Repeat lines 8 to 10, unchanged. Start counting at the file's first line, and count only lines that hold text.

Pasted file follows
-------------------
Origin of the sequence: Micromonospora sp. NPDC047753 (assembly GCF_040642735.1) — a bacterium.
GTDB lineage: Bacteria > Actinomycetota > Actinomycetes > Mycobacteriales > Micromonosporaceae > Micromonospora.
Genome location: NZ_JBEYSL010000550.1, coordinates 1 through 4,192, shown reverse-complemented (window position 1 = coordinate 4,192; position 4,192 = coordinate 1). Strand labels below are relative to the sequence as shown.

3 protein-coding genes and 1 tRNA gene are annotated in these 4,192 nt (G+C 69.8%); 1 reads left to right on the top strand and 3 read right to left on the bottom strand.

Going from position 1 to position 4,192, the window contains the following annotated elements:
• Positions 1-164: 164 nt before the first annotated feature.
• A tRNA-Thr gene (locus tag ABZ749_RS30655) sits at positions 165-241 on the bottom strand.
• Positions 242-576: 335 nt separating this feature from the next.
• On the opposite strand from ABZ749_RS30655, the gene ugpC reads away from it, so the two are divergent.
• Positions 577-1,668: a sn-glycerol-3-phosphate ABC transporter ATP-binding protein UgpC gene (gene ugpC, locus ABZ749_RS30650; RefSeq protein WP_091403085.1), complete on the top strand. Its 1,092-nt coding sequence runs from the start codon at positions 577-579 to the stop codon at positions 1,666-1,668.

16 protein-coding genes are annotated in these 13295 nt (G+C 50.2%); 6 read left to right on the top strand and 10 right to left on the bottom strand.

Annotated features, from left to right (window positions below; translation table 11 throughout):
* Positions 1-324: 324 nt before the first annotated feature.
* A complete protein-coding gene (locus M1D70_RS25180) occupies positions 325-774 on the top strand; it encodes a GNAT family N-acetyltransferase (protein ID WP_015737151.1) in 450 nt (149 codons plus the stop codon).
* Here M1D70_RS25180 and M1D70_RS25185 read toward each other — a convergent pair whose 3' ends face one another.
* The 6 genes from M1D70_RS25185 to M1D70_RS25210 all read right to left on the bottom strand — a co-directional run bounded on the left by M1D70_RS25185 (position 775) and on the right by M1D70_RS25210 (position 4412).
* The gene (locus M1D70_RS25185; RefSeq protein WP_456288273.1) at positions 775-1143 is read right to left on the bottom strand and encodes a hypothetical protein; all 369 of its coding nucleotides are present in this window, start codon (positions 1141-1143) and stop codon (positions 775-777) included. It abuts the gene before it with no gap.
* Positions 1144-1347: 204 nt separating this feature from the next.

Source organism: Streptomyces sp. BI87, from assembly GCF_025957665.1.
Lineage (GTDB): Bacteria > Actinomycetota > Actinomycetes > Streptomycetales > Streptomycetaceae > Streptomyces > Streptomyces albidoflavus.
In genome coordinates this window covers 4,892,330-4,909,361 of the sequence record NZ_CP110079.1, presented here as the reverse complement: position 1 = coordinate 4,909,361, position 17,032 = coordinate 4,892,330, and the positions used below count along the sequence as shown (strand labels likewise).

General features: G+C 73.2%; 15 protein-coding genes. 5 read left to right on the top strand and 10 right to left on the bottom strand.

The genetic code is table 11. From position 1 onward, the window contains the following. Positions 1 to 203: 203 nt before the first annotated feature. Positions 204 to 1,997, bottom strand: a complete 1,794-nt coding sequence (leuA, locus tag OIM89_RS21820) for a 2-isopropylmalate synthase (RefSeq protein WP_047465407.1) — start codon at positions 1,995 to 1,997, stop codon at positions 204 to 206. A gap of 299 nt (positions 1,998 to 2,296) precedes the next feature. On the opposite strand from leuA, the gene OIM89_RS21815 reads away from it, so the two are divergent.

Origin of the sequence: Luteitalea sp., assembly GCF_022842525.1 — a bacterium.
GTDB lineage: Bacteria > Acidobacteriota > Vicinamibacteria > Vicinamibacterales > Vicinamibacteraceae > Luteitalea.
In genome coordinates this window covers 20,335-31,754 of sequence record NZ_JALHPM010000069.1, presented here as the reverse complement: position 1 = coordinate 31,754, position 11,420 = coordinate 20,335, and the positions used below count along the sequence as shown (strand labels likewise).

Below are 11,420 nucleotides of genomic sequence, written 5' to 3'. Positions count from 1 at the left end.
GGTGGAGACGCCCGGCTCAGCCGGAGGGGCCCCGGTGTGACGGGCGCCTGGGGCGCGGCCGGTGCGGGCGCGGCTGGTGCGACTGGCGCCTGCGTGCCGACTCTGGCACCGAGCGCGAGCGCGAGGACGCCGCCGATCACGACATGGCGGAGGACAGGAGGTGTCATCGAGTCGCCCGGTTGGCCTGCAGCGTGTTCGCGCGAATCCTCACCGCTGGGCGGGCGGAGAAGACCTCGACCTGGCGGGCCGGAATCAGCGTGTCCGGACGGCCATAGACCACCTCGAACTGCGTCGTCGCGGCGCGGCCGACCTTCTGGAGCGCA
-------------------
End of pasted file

• Positions 242-576: 335 nt separating this feature from the next.
• On the opposite strand from ABZ749_RS30655, the gene ugpC reads away from it, so the two are divergent.
• Positions 577-1,668: a sn-glycerol-3-phosphate ABC transporter ATP-binding protein UgpC gene (gene ugpC, locus ABZ749_RS30650; RefSeq protein WP_091403085.1), complete on the top strand. Its 1,092-nt coding sequence runs from the start codon at positions 577-579 to the stop codon at positions 1,666-1,668.